"I told him, 'As athletic as you are, you can't think you're going to make every play. If you backhand a ball in the hole and the guy runs less than 4.0 to first, eat it. A double-play situation when the ball is not hit hard, just get one.' His mentality is that he wants to turn every double play. That's how you get a lot of errors. I'm not saying he's not thinking. He's just being too aggressive on every play. He's a good kid. He's going to be a good shortstop."
-former shortstop Larry Bowa on Nationals shortstop Ian Desmond's struggles this year. (Ken Rosenthal,

"One of the comments was that people thought Pedro hitting seventh is not getting pitches to hit. Pitchers are absolutely going right after him without hesitation. One of the biggest fallacies, at least in my experience I've heard in the game, is that 'he has no protection around him.' There might be a handful of hitters in the game that actually get pitched around. Watching the teams I've been on, we've never talked about pitching around so-and-so. Bonds, yes. Pujols, yes. You might have a series where 'this guy won't beat us.' If he's hitting seventh, it's not going to be that guy."
-Pirates manager Clint Hurdle on third baseman Pedro Alvarez' .200/.270/.278 start to 2011. (J.R. Radcliffe,

"We made it very clear to every player we signed that we're hoping to look internally first to make our team better. Those three players are in Triple-A. Montgomery and Duffy figure to stay in Triple-A. We want to give them more experience there. With pitchers, if you think they're ready, give them another month. We don't like to send pitchers down. Pitchers are different than hitters. Pitchers are more fragile. You want to make sure these pitchers are ready."
-Royals general manager Dayton Moore on his approach to promoting players. (


"The defendant had a dream job that any Mets fan would die forand he blew it. His greed is alleged to have gotten the better of him."
-Queens district attorney Richard Brown on former Mets clubhouse manager Charlie Samuels' indictment in Queens Supreme Court.

"He has been a confidant of the players and a confidant to the organization. We are frankly after reviewing the indictment shocked at the nature of these allegations. The property that Mr. Samuels is alleged to have taken was his, authorized by the Mets to have it."
-Samuels' attorney Michael Bachner.

"This is a case of the equipment manager leading the National League in steals."
-New York City police commissioner Raymond Kelly. (Lolita Lopez, Boston Herald)


"There's more people wanting autographs. There's more people sticking around the hotels. An 18-year-old kid, and I want to protect him from some of the craziness and some of the hype. He's here to play baseball. He can be a fan favorite. I love the fact that he stops and signs autographs, but once he leaves this field and heads to the hotel he should have a little peace."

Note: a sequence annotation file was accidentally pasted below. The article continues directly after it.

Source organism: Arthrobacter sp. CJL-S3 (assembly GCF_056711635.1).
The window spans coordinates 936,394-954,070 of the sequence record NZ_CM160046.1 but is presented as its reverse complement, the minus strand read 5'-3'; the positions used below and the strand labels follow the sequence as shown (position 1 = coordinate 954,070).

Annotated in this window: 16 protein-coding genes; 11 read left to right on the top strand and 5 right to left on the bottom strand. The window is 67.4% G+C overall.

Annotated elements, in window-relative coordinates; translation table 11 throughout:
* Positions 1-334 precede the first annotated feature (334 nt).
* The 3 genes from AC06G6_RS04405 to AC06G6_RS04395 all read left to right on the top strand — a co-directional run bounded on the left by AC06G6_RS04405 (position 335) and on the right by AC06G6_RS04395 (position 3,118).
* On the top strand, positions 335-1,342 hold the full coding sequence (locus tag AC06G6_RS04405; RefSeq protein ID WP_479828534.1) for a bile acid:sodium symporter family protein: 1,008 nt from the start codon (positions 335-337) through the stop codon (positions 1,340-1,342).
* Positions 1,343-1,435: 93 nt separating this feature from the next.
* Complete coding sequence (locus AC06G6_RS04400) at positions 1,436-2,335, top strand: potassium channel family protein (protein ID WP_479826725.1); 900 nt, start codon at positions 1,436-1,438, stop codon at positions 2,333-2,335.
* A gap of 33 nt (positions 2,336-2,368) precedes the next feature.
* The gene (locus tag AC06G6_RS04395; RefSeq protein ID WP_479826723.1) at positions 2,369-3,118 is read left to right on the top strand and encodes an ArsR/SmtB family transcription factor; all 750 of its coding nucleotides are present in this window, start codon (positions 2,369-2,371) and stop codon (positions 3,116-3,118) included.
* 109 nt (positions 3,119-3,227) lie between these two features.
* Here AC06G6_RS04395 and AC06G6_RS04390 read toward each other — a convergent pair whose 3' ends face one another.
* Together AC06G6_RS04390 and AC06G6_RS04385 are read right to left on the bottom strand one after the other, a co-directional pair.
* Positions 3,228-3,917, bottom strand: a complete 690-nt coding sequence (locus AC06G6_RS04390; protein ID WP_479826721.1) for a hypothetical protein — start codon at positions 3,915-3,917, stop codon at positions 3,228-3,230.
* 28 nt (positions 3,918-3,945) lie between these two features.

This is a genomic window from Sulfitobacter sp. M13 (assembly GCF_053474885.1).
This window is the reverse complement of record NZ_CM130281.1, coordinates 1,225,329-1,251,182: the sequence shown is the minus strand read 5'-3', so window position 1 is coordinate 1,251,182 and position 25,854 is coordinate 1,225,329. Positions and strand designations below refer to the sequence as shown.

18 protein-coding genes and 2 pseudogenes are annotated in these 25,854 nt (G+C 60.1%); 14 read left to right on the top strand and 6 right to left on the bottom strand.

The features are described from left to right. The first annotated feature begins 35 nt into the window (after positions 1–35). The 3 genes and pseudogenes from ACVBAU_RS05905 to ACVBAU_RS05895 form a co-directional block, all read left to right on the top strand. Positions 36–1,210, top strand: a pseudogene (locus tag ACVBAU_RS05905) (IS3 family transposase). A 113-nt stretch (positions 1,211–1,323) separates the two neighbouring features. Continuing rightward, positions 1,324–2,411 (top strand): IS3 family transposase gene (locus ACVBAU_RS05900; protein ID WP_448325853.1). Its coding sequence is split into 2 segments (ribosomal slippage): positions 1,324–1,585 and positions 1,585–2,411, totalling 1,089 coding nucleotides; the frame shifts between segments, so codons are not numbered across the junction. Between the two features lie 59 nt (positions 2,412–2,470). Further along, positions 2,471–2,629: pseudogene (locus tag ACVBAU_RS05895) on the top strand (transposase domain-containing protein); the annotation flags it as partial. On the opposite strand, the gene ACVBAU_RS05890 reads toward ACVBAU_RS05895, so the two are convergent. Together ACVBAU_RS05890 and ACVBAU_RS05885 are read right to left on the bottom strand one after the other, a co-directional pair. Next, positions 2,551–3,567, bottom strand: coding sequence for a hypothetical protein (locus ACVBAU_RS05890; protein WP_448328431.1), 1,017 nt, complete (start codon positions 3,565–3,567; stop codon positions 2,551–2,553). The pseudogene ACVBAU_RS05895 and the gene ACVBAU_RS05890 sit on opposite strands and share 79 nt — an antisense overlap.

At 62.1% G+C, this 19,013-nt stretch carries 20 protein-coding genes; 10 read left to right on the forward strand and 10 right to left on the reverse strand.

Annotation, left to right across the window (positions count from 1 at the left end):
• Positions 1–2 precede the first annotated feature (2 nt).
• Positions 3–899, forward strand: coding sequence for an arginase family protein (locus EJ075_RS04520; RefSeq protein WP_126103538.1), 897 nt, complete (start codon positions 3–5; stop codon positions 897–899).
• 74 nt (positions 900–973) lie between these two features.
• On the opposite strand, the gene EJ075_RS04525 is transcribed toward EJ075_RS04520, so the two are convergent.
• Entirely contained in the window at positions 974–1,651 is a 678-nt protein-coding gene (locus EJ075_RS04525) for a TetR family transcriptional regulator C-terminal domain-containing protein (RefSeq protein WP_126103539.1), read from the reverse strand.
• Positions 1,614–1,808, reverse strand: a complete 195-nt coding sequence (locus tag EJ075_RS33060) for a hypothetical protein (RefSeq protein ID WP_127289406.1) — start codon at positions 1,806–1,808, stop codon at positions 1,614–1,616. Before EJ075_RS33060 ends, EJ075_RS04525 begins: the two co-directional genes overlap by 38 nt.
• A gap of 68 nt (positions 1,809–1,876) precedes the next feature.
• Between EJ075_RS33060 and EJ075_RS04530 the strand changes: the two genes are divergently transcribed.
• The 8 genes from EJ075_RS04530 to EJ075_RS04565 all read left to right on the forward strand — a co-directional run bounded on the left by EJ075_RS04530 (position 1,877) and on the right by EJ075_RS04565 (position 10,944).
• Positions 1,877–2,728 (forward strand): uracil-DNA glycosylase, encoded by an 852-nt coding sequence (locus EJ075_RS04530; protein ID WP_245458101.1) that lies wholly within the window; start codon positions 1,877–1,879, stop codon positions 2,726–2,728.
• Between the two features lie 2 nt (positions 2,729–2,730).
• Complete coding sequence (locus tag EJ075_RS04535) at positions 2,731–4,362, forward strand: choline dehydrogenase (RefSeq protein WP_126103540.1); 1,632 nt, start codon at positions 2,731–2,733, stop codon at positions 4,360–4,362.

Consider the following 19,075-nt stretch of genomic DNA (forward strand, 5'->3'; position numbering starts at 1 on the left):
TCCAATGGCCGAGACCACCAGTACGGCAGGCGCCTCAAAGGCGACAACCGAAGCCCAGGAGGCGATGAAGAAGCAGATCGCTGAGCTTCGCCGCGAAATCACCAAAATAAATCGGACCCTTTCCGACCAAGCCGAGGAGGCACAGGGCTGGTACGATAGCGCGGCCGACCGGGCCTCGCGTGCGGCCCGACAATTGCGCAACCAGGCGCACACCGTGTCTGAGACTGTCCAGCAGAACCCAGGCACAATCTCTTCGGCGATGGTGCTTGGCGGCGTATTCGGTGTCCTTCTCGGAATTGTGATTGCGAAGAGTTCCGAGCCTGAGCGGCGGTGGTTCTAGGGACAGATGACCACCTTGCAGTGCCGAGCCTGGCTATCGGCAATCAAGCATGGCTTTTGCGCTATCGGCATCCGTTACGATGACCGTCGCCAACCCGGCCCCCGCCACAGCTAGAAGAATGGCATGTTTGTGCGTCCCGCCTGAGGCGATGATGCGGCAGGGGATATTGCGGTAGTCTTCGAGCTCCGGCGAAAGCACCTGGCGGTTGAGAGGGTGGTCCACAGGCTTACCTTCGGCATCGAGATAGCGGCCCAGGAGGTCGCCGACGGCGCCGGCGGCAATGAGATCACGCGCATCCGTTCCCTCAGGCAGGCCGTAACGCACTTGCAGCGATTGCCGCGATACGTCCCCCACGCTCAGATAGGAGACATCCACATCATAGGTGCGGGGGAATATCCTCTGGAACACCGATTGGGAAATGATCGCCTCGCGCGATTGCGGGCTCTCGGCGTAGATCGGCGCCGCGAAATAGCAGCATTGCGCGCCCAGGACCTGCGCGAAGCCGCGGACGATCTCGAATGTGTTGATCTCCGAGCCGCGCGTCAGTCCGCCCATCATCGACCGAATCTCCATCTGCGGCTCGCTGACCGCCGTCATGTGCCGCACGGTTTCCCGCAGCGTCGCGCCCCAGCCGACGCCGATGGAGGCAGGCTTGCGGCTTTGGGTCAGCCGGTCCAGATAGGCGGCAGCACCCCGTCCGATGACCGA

-Hagerstown Suns hitting coach Marlon Anderson on how Bryce Harper has handled himself while with the team. (Michael McGarry, Press of Atlantic City)

"I was the biggest skeptic of all. When they told me about this, I don't mind doing this case, I don't mind helping him, but don't expect this fella to go back to playing ball. He's 36, 37 years old, elbow and a shoulder injury, in a pitcher? Let's be realistic here."
-orthopedic surgeon Dr. Joseph Purita on the stem cell procedure he performed on Yankees starter Bartolo Colon. (Daniel Barbarisi, The Wall Street Journal)

"Let's just say that people in Tampa know if you're a first-round pick, and that even at 19 I could get into any bar I wanted to and not have to pay for anything."
-Yankees minor-league outfielder Slade Heathcott. (Gene Sapakoff, Charleston Post and Courier)

"Obviously, most of the guys profiling to come over here are guys that are going to hit a lot of home runs, but I don't have to hit as many as maybe other gaijin. They expected me to be the player that they thought I was capable of being in all the facets of the game: play good defense, run the bases, hit for average and hit some home runs along the way, too. That was a different style of player than they probably tried to go get in the past."
-Hanshin Tigers outfielder Matt Murton on his success in Japan. (Brad Lefton, The New York Times)

"When I left the organization they were in good shape. It was a team on the verge of being good, no bad contracts. If you could script an ending it would be hard to write a better one."
-Diamondbacks general manager Kevin Towers on returning to Petco Park this week. (Steve Gilbert,

Alex Carnevale is a contributor to Baseball Prospectus.

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Great, great quote from Papi.
Kevin might want to read some better scripts....
Alex, this column is so consistently great it doesn't, I think, get the praise it should. Keep up the excellent work- you are certainly saving me a lot of time!
What he said.